The fleet includes a 3,000-ton supply ship, and a patrol vessel has also traveled to the area to provide protection, the report said. The vessels will spend the next five to 10 days fishing in the area, it added.
The fleet’s arrival came after China earlier Sunday extricated a naval frigate that got stranded four days earlier on Hasa-Hasa Shoal (Half Moon Shoal), part of Philippine territory in the Spratlys.
The Philippines, however, did not lodge a diplomatic protest over the incident, saying the stranding of the vessel in its exclusive economic zone was likely an accident.
“We don’t believe that there were ill-intentions that accompanied the presence of that ship in our [exclusive economic zone],” Foreign Secretary Albert del Rosario said on Sunday.
“As far as filing a diplomatic protest is concerned, my stance is that we will probably not do that,” Del Rosario said.
But Malacañang said Monday that the Philippines would not call the incident an accident until after its confirmation by a foreign affairs department investigation.
Presidential spokesperson Edwin Lacierda said the government still had to receive “any reason, why, how that frigate happened to be there.”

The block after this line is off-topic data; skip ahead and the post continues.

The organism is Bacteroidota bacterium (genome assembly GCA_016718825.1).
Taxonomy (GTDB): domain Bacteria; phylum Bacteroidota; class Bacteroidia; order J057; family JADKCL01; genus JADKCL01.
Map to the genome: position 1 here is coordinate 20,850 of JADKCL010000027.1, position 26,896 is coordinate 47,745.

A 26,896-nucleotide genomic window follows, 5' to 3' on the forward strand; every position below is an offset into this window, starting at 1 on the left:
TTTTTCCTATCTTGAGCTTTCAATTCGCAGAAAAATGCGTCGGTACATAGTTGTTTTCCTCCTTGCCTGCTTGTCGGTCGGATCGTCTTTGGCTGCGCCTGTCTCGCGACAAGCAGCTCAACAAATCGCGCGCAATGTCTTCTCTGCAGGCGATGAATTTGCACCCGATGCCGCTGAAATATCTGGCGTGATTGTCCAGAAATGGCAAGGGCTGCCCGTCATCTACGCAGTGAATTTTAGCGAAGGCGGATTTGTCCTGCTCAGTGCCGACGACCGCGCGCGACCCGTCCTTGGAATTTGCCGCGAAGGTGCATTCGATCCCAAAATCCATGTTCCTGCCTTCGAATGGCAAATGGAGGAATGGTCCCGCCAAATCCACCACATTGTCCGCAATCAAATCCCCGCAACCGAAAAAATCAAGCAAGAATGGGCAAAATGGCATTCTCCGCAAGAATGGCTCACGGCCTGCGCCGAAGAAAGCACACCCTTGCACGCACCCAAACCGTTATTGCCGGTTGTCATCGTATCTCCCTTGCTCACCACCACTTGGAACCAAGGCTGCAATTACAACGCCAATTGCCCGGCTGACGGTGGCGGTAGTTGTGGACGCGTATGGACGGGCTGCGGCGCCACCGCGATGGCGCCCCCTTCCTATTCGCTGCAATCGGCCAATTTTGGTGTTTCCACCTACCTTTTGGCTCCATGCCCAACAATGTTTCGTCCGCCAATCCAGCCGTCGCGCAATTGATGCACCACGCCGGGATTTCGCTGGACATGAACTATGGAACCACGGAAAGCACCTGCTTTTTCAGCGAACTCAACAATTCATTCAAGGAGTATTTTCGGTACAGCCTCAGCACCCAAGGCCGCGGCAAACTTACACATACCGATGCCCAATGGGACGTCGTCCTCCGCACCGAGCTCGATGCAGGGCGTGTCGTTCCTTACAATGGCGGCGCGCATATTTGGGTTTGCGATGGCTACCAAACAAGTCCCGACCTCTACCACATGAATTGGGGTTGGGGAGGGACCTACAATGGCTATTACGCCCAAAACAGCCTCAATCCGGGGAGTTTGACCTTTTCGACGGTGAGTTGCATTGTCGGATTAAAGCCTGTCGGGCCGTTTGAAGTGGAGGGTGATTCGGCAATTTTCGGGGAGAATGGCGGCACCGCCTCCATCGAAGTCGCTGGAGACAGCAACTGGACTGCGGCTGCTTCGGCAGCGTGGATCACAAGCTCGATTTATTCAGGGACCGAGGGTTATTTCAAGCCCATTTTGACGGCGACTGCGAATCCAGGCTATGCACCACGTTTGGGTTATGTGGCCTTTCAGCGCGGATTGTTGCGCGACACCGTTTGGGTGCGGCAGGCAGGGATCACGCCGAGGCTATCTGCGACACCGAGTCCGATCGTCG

The People’s Liberation Army Missile Frigate No. 560 was on a “routine patrol,” China said, when it ran aground on Hasa-Hasa Shoal, 111 kilometers west of Palawan, in the Philippine exclusive economic zone.
The Chinese Embassy in Manila said the frigate was “refloated successfully” before daybreak on Sunday, and Del Rosario said he was informed it was already on its way back to China.
“We wish its crew a safe voyage back to China,” Del Rosario said.
No intention to leave
But Senator Gregorio Honasan, vice chairman of the Senate defense committee, said the incident was likely to happen again, as China apparently had no intention to leave the Spratlys or any other part of the West Philippine Sea where it had territorial claims.
“It would be definitely repeated,” Honasan, speaking in Filipino, told the Philippine Daily Inquirer. “The report saying their ship ran aground means they have not left the area. That is clear.”